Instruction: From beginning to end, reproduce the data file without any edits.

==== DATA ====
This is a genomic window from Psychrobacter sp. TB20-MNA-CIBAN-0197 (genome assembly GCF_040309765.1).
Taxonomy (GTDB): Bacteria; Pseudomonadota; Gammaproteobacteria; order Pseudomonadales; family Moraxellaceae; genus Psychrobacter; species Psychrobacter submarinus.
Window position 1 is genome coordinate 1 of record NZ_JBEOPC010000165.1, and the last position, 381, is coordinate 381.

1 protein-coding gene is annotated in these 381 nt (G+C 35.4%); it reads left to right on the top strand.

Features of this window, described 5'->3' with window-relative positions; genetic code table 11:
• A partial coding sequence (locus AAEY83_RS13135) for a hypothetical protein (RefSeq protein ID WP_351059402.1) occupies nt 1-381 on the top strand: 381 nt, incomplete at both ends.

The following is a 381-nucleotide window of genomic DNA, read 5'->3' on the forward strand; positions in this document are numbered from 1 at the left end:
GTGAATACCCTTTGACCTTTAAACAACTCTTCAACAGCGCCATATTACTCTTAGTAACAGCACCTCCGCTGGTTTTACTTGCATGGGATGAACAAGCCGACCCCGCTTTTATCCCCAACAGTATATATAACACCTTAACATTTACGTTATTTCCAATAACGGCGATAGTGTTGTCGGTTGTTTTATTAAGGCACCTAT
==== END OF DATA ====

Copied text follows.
This is a genomic window from Psychrobacter sp. TB20-MNA-CIBAN-0197 (genome assembly GCF_040309765.1).
Taxonomy (GTDB): Bacteria; Pseudomonadota; Gammaproteobacteria; order Pseudomonadales; family Moraxellaceae; genus Psychrobacter; species Psychrobacter submarinus.
Window position 1 is genome coordinate 1 of record NZ_JBEOPC010000165.1, and the last position, 381, is coordinate 381.

1 protein-coding gene is annotated in these 381 nt (G+C 35.4%); it reads left to right on the top strand.

Features of this window, described 5'->3' with window-relative positions; genetic code table 11:
• A partial coding sequence (locus AAEY83_RS13135) for a hypothetical protein (RefSeq protein ID WP_351059402.1) occupies nt 1-381 on the top strand: 381 nt, incomplete at both ends.

The following is a 381-nucleotide window of genomic DNA, read 5'->3' on the forward strand; positions in this document are numbered from 1 at the left end:
GTGAATACCCTTTGACCTTTAAACAACTCTTCAACAGCGCCATATTACTCTTAGTAACAGCACCTCCGCTGGTTTTACTTGCATGGGATGAACAAGCCGACCCCGCTTTTATCCCCAACAGTATATATAACACCTTAACATTTACGTTATTTCCAATAACGGCGATAGTGTTGTCGGTTGTTTTATTAAGGCACCTAT